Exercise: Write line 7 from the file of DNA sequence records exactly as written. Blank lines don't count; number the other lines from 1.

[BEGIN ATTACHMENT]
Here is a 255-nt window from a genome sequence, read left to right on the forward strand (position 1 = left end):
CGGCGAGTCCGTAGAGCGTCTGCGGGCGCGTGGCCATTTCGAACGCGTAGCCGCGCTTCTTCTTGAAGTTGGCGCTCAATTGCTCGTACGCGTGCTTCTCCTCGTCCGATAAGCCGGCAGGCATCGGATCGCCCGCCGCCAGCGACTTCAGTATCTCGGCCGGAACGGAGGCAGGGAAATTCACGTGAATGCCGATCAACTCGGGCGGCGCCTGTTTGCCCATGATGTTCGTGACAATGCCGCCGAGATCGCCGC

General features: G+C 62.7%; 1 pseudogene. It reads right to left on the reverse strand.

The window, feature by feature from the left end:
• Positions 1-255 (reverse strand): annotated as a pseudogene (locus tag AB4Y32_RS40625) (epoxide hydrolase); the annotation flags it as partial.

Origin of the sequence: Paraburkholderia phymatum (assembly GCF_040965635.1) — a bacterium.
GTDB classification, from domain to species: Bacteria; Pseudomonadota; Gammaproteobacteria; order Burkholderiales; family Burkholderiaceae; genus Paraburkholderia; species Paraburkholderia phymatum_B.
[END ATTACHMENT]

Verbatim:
GTDB classification, from domain to species: Bacteria; Pseudomonadota; Gammaproteobacteria; order Burkholderiales; family Burkholderiaceae; genus Paraburkholderia; species Paraburkholderia phymatum_B.